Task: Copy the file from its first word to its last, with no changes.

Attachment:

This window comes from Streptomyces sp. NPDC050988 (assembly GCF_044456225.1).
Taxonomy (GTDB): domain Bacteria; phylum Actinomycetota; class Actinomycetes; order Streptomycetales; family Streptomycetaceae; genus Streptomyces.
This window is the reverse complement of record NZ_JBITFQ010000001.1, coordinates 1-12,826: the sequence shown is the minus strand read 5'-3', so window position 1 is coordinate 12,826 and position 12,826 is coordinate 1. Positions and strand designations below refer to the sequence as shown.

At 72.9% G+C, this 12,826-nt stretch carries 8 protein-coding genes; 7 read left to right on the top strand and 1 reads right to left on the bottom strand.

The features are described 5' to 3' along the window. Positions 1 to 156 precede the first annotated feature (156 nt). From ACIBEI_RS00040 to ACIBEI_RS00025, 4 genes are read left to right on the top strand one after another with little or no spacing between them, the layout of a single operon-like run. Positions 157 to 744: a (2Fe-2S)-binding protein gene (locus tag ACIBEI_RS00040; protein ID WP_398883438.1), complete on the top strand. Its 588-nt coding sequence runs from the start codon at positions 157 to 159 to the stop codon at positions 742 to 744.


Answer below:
This window comes from Streptomyces sp. NPDC050988 (assembly GCF_044456225.1).
Taxonomy (GTDB): domain Bacteria; phylum Actinomycetota; class Actinomycetes; order Streptomycetales; family Streptomycetaceae; genus Streptomyces.
This window is the reverse complement of record NZ_JBITFQ010000001.1, coordinates 1-12,826: the sequence shown is the minus strand read 5'-3', so window position 1 is coordinate 12,826 and position 12,826 is coordinate 1. Positions and strand designations below refer to the sequence as shown.

At 72.9% G+C, this 12,826-nt stretch carries 8 protein-coding genes; 7 read left to right on the top strand and 1 reads right to left on the bottom strand.

The features are described 5' to 3' along the window. Positions 1 to 156 precede the first annotated feature (156 nt). From ACIBEI_RS00040 to ACIBEI_RS00025, 4 genes are read left to right on the top strand one after another with little or no spacing between them, the layout of a single operon-like run. Positions 157 to 744: a (2Fe-2S)-binding protein gene (locus tag ACIBEI_RS00040; protein ID WP_398883438.1), complete on the top strand. Its 588-nt coding sequence runs from the start codon at positions 157 to 159 to the stop codon at positions 742 to 744.